no claim, no promise, no guaranty

We probably won’t hear the end of this from our way over-priced marketing/public relations advisers. They’re always telling us to never, never, never begin a message on a NEGATIVE.

Still, we feel a certain obligation to say something from the start. It’s about an important workforce development service that Scribblers Media doesn’t do. Indeed, try as we might, simply can’t do. Truth be told, not even close. And that’s to…. well, let’s try explaining it this way. Consider this common workplace scenario:

A project manager says something to a project team member. However, the team member doesn’t quite understand the manager’s message. (Maybe even has absolutely no clue what the manager meant.) The team member isn’t exactly sure what he/she’s supposed to do. (Perhaps he/she doesn’t even have a vague sense of what he/she’s supposed to do.) Something just doesn’t seem right. (Or maybe even, something seems very wrong.)

Such imperfect communications, of course, happen all the time. Anyway, what Scribblers Media just can’t do is, in such situations, to get that team member to say so much. To get him/her to say to the project manager something like: “Um, I don’t quite understand what you mean.” Or “I’m not sure what you want me to do.” Or “What you just said, makes no sense.” Or utter some similar reply. (Often a simple ‘”Huh?” works wonders.)

To get our fellow workers to consistently provide such feedback, would be, needless to say, a very valuable service. In fact, it can be inestimably invaluable.

Again though, instilling such laudable business communications habits, is something—try, try, try as we might—we scribblers can’t do. Sorry.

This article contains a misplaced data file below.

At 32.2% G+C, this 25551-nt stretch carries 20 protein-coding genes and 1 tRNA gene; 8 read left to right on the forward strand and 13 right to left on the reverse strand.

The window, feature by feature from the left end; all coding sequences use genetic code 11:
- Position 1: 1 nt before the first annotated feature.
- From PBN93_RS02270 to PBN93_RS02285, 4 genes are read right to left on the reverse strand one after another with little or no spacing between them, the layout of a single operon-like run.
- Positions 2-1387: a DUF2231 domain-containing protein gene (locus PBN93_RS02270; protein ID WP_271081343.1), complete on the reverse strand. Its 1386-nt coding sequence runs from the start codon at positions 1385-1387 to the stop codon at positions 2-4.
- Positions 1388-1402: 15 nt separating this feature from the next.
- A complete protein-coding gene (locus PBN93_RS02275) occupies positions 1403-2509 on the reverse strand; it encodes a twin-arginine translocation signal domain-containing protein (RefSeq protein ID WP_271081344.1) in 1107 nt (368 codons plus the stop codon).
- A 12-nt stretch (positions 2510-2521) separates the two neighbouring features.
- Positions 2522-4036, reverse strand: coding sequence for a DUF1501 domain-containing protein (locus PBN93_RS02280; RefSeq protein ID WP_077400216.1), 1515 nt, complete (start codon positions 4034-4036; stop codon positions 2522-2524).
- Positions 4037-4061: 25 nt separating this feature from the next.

Actually, we don’t feel particularly abashed in admitting that. And that’s of course, because no one else seems able to do it either. Indeed, to get workers to always give such helpful feedback when necessary is kind of a Holy Grail in the business management instructor/facilitator/consultant game.

(If you find an external adviser or internal manager who can actually instill such practices in your troops, our advice is pay them whatever they ask. Whatever the expense—it’ll be recouped over and again.)

Anyway, we just wanted to mention that. (And, hey, Know what? We feel POSITIVELY relieved that we did.)

Oh, by the way, if such a service is what you’re looking for, well, best of luck in your search!

In addition to the above “miscommunication by omission” there’s a related, and often even more pernicious, “miscommunication by commission” that’s also rampant in modern business. (Same as it it ever was, probably.) You probably already know what we mean. Regardless, it’ll have to wait for another post. We just now realized that we were probably supposed to install the new ink cartridges and recycle the used ones, and not vice-versa.